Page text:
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The Cuckoo (Kukushka) (12A)



Review by: Graeme Kay | Rating: Two

ENCHANTING story set in the wilds of Lapland at the end of the Second World War.

As the hostilities draw to an end fighting between the Finns (allied to the Germans) and the Russians continues on the border between Finland and Lapland.

Veikko (Ville Hapfaalo), a Finnish sniper conscripted into the ranks of the SS, has been captured by the enemy and has been chained to a rock to meet a slow agonising death from starvation.

Meanwhile, Ivan (Victor Bychkov), a Russian captain, is being transported to some unspecified place to undergo a court martial.

When Victor's convoy becomes a victim of 'friendly fire' he is left for dead.

However, help is at hand in the shape of Anni, (Annie Kristiiani Juufo), a lusty young Sammi woman who comes across his all but lifeless body and drags him to the safety of her cabin, where she nurses him back to health.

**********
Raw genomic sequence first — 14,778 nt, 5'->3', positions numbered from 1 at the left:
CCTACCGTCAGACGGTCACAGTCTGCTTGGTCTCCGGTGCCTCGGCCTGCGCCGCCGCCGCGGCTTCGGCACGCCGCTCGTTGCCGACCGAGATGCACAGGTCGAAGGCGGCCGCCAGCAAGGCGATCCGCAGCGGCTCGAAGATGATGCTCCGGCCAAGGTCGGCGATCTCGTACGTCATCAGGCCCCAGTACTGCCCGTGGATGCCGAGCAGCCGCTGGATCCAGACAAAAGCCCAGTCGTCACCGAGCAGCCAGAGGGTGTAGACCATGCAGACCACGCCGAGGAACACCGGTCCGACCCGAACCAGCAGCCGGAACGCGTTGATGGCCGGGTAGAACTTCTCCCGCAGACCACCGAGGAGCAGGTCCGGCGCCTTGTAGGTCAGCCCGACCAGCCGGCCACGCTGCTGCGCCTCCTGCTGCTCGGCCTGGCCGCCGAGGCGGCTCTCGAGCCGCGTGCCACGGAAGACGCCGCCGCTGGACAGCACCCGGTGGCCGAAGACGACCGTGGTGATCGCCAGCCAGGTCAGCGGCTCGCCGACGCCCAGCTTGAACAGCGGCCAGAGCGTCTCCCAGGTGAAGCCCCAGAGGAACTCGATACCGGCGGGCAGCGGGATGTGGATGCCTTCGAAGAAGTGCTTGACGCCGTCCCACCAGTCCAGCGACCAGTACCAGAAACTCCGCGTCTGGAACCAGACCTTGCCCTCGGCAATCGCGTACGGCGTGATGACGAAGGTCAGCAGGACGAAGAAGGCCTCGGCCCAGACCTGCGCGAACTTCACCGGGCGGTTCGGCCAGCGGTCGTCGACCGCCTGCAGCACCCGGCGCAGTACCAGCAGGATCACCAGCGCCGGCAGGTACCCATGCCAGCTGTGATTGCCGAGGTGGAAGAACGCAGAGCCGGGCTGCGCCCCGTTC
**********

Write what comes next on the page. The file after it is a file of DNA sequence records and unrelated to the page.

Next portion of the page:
In the interim, Veikko, with the help of only lichen and cold water, has ingeniously made his escape from his Promethean securement.

Eventually, he stumbles on Anni's camp and the fun and games begin as the three protagonists, none of whom speak the other's language, attempt to make the best of their situation.

Initially, there is hostility between Victor and Veikko, but with Anni's help they soon become uneasy allies in their fight for survival.

Immaculately shot, by the Russian director, Alexander Rogozhkin, to capture the breathtaking Arboreal beauty of the Lap countryside, this is an exquisitely soulful little film touched with warmth and humour that makes its serious anti-war point without being the slightest bit preachy.

If you only see one Russian film this year, make it this one. A real gem.

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